I had a great PaizoCon last weekend. It felt more relaxed than last year, even though I participated in more panels, because I chose to "run" laid-back games of the revised Pathfinder Adventure Card Game rather than typical RPG sessions. As a big fan of the previous edition of the PACG, and the related modern-day game called Apocrypha, I was eager to give the revised PACG a try. I was a bit worried, because "old" PACG uses a lot of natural language on the cards, but Apocrypha uses so many symbols and keywords that many cards seem utterly incomprehensible to me. The "new" PACG strikes a middle ground, but it's one where keywords feel more like natural language. That makes it much easier to understand and eliminates wordiness. Instead of "Display this card to do XXX," it just says "Display to XXX," for example. "Display" has a specific meaning, but it's precisely as you might expect.

This got me thinking a lot about jargon in RPGs, too. In Pathfinder Second Edition, we're intentionally dialing back a lot of unnecessary wordiness. For example, instead of "the swamp counts as difficult terrain," we say "The swamp is difficult terrain." Things don't need to "count as" something when they actually are that thing. But, like the card game, we have specific words that carry meaning as well, and we try to work them into natural text. You make an Athletics check to Force Open a door, for example, or a Diplomacy check to Gather Information. The capitalization lets you know, "hey, this thing is a keyword," but it also reads like a string of natural English words.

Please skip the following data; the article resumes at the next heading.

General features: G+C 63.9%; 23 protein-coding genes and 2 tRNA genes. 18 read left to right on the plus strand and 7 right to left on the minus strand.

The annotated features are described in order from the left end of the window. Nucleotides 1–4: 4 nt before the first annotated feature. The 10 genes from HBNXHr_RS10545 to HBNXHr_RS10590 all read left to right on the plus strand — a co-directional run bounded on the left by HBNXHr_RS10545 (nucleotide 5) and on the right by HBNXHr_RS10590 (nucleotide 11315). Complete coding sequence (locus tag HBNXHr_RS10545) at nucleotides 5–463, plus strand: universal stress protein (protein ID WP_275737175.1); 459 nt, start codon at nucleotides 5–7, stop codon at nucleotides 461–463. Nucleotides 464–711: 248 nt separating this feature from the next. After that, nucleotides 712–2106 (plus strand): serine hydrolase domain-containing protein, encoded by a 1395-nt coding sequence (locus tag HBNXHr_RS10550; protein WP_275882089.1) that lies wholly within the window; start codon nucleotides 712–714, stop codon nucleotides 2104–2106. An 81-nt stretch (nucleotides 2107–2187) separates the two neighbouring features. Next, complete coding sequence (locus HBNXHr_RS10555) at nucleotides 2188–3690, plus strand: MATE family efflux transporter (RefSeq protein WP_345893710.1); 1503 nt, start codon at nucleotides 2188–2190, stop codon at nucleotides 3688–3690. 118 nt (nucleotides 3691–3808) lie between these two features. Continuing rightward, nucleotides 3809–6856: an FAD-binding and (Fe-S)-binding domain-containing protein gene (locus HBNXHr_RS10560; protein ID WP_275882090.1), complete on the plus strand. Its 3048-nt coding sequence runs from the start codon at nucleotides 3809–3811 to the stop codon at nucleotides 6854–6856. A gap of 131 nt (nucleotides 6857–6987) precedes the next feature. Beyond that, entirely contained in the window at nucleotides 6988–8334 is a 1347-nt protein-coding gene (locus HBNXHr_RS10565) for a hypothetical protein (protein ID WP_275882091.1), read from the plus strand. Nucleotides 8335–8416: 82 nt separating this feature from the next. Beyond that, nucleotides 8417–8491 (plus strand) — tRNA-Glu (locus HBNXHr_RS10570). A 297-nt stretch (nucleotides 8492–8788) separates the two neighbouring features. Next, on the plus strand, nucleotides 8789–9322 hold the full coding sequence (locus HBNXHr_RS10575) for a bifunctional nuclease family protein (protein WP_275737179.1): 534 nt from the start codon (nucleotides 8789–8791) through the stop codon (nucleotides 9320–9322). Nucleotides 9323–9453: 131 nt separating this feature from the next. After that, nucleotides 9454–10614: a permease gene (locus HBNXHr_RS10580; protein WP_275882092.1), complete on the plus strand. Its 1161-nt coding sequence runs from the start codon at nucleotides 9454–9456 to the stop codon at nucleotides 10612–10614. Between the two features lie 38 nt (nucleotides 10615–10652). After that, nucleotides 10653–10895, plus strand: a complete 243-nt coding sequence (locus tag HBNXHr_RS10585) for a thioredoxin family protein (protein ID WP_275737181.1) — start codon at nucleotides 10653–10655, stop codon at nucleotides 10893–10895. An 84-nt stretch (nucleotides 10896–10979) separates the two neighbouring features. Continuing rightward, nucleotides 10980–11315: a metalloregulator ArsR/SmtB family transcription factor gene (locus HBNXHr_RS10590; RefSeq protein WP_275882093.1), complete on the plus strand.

Consider your use of jargon when you're writing: where can you omit unnecessary words, or work the specific game terminology into natural language? That makes things easier on your reader, and thus smoother at the table.

Another useful trick is this: pretend whatever you're writing is going to be read by someone you know who is smart, but unfamiliar with your specific game (or maybe even gaming in general). For me, that's my brother Robert (whose birthday is, coincidentally, today!). Put yourself in their frame of mind and read through your adventure. If it's still sensible throughout, that's a good sign. Sure, certain parts are going to need a working knowledge of the game system to make sense--stat blocks, usually--but if you're not hiding meaning behind jargon anywhere else, your adventure is going to shine brighter.